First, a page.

Karate Classes In Wimbledon
Wimbledon Karate Teacher
Searching for a karate coach or karate classes in Wimbledon ?
Exactly what is Karate?
Karate is described as a Japanese martial-art whose physical elements seek the growth and development of defensive and counter-attacking body movements. The themes of classic karate training are fighting and self-defence, though its mental and moral aspects focus on the overall improvement of the individual. This is facilitated by the discipline and persistent effort required in training.
Why It Is Good To Practice Karate
Fitness, control, growth and development of excellent character are some of some great benefits of training Karate, you gain physical fitness through forceful movement and aerobic exercise and anaerobic exercise, discipline via drills and repetition of movements, and build good character by way of following instructions and practising with humility.
Karate Classes In Wimbledon
Giving Karate classes in Wimbledon intended for people from all areas of life both male and female. We provide lessons for people from beginner level all the way through to experienced Karate enthusiasts. Our Karate students can be male or female, young or old, we’re able to help people from all walks of life, irrespective of their sex or age group.
Karate practice (Wimbledon ) – Our Karate Classes in Wimbledon
Karate practice is usually divided into 3 primary activities:
Kihon (drilling of stances, blocks, punches, strikes and kicks)
Kata (pre-arranged forms simulating combat situations)
We bring these 3 activities together to bring a complete Karate tuition experience in Wimbledon .
Karate: historical information and facts
Karate history can be traced back some 1400 years, to Daruma, founder of Zen Buddhism in Western India. Daruma is said to have introduced Buddhism into China, incorporating spiritual and physical teaching methods that were so demanding that many of his disciples would drop in exhaustion. In order to give them greater strength and endurance, he developed a more progressive training system, which he recorded in a book, Ekkin-Kyo, which may be considered the first book on karate in history.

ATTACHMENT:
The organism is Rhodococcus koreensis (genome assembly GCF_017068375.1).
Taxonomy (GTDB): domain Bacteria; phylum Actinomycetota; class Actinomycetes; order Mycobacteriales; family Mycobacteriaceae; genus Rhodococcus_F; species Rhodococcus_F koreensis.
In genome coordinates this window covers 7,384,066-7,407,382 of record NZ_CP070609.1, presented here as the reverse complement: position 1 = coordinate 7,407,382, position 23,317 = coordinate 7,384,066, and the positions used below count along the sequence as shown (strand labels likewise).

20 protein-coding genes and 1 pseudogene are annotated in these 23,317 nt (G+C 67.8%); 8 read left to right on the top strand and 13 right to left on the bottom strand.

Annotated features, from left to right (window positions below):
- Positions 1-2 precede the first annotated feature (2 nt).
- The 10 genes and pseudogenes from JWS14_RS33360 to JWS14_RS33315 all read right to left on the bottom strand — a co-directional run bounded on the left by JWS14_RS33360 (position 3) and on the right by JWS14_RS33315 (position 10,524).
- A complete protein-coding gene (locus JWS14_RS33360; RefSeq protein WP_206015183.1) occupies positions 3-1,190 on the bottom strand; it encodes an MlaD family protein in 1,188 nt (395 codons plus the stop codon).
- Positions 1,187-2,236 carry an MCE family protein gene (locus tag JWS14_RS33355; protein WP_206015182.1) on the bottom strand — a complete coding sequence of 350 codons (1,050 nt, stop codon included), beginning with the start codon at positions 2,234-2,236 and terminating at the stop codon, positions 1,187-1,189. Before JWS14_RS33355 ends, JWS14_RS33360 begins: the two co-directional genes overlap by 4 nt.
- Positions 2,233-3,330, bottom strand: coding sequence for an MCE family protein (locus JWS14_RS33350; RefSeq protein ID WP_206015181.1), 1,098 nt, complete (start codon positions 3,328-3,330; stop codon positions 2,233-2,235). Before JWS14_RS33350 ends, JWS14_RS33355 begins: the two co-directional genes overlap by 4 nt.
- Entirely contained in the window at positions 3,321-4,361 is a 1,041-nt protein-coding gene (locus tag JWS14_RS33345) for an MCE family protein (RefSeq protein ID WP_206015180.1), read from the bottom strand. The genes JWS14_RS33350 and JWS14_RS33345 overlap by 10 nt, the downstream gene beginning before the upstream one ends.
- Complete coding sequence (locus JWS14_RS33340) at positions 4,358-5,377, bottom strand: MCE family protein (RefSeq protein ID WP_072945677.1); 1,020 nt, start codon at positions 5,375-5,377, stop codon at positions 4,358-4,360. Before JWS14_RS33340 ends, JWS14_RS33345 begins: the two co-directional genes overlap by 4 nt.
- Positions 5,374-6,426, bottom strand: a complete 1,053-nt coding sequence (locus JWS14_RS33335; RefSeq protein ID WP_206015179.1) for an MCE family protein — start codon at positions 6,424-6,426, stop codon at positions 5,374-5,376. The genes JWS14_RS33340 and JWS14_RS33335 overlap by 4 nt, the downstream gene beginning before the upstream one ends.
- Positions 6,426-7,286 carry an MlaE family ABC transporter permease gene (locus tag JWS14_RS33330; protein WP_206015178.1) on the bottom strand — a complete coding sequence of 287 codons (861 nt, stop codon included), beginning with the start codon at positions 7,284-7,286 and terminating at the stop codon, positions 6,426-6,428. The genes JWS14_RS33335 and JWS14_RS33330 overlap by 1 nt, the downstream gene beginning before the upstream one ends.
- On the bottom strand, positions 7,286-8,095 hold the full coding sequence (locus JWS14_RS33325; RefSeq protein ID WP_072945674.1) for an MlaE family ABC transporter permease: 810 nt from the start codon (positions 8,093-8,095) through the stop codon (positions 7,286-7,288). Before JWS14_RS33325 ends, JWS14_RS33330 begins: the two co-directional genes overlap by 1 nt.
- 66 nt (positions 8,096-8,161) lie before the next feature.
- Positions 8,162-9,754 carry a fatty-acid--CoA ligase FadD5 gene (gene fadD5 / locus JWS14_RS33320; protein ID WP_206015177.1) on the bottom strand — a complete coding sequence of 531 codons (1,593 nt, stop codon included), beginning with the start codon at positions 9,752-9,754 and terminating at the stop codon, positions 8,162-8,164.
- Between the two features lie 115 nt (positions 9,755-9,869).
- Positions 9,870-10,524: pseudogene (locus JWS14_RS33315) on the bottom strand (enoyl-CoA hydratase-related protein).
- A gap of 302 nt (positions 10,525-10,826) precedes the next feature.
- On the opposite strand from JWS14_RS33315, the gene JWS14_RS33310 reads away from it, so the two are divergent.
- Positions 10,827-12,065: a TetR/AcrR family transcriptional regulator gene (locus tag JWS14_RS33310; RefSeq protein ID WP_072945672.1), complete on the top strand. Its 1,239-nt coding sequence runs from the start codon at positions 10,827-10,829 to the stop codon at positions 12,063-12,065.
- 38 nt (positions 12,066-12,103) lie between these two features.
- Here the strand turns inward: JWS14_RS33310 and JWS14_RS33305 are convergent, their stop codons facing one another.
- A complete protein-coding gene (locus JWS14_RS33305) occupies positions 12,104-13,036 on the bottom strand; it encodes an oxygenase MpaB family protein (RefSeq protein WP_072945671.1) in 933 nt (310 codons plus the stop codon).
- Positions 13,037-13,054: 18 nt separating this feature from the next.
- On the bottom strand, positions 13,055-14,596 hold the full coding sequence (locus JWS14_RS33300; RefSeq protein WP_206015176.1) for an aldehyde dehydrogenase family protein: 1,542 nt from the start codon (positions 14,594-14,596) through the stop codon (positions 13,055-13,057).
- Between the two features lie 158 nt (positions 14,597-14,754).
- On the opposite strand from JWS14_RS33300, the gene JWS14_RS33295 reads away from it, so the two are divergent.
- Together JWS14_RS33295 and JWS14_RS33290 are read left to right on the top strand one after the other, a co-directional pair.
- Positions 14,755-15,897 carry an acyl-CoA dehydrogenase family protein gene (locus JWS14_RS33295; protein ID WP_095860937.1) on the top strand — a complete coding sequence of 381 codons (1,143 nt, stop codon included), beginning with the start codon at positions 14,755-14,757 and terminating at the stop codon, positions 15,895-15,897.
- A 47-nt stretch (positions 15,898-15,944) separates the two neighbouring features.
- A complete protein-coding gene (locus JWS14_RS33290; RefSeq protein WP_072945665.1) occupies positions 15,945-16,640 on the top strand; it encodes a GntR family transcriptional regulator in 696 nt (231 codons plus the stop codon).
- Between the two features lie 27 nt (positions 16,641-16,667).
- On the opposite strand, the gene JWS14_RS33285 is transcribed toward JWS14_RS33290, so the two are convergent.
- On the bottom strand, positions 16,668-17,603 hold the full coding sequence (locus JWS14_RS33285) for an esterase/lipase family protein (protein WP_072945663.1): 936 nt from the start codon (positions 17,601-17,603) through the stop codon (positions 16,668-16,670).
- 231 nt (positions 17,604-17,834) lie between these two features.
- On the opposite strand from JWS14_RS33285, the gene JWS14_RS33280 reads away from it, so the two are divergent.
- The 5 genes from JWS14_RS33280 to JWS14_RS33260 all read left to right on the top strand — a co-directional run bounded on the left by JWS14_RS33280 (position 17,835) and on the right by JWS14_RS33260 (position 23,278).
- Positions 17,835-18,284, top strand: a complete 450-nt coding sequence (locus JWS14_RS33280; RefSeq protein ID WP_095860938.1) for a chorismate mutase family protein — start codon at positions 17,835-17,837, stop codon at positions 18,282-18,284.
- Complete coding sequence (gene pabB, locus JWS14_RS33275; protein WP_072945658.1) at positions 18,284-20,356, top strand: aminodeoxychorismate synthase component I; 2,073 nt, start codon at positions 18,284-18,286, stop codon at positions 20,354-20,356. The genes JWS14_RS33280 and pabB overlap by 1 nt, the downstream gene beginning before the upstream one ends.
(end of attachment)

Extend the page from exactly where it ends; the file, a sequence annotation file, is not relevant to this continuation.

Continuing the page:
The physical training, heavily imbued with Daruma’s philosophical principles, was taught in the Shaolin Temple in the year 500 A.D. Shaolin (Shorin) kung-fu, from north China, was characterized by very colorful, rapid, and dynamic movements; the Shokei school of southern China was known for more powerful and sober techniques. These two kinds of styles found their way to Okinawa, and had their influence on Okinawa’s own original fighting method, called Okinawa-te (Okinawan hand) or simply te. A ban on weapons in Okinawa for two long periods in its history is also partly responsible for the high degree of development of unarmed fighting techniques around the island.
In summary, karate in Okinawa developed from the synthesis of two fighting techniques. The first one, used by the inhabitants of Okinawa, was very simple but terribly effective and, above all, very close to reality since it was used throughout many centuries in real combat. The second one, much more elaborate and impregnated with philosophical teachings, was a product of the ancient culture of China. These two origins explain the double character of Karate-extremely violent and efficient but at the same time a strict and austere discipline and philosophy with a nonviolent emphasis.
(info courtesy of: Karate Class in Wimbledon )